The Russian Embassy in Mexico is housed in a legendary mansion on the very corner of the La Condesa neighborhood. It’s a major landmark and a frequent point of reference for Mexico City residents.
The famous mansion dates from 1911, the very twilight of the Porfirato period. The house was built on the remnants of the Hacienda Santa Catarina del Arenal. A farm that produced pulque, beef, and fruit, it took up most of the Condesa we know today and included parts of Roma and Juárez. The hacienda that had been founded in 1610 was then purchased by the Count of Miravalle in 1704. He presented it to his wife, and the name we know today is for her, María Magdalena Catarina Dávalos de Bracamonte y Orozco Third Countess of Miravalle, the third Countess of Miravalle.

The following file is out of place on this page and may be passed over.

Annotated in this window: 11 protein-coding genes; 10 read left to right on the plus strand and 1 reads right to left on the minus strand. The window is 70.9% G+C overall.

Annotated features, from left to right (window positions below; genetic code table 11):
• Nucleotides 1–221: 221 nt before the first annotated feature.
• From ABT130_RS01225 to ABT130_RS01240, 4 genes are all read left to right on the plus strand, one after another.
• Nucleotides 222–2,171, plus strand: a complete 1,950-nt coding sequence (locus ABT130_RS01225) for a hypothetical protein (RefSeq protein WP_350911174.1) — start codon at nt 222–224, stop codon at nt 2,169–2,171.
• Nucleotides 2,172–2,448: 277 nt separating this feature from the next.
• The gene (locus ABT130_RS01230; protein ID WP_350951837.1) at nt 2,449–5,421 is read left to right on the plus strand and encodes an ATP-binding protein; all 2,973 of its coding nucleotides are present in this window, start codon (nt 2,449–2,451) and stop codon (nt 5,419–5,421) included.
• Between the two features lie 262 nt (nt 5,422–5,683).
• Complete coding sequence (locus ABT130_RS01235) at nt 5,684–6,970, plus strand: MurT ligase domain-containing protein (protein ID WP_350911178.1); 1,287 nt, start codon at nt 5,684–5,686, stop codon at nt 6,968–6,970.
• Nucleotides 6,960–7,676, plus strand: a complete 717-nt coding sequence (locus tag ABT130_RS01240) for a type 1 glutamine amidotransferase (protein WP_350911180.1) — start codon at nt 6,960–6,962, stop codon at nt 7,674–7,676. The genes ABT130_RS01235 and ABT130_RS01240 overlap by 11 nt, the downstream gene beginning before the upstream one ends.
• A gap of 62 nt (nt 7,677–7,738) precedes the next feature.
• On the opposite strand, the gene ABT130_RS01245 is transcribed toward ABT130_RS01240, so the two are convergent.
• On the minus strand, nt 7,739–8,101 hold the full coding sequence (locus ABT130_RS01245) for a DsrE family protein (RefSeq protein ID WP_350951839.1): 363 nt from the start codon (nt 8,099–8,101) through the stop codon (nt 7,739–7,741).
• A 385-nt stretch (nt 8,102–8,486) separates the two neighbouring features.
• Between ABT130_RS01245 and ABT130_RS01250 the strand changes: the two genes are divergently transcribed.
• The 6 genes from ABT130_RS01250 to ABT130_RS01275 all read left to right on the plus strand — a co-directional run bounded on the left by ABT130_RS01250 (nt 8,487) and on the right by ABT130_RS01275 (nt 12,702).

The farm was sold from the Miravalles in In 1825. In 1869, it was acquired by the Escandón family. And a granddaughter, Dolores Rubín Escandón received it as a wedding gift in 1911. The mansion was begun soon after. An architect named Gómez de Parada built it on the site of the old hacienda. The couple had nine children here.
An original embassy of the USSR was opened in 1922. The mansion was eventually rented to the Brazilian government and they used it as an embassy first. In 1942, the USSR purchased the house with the intent of opening their embassy here.
The property has been the subject of cloak and dagger speculation ever since. It’s thought to have been particularly important during the 1950s at the height of the cold war. With the dissolution of the Soviet Union and the end of the Cold War, the building was converted to the Embassy of the Russian Federation in 1991.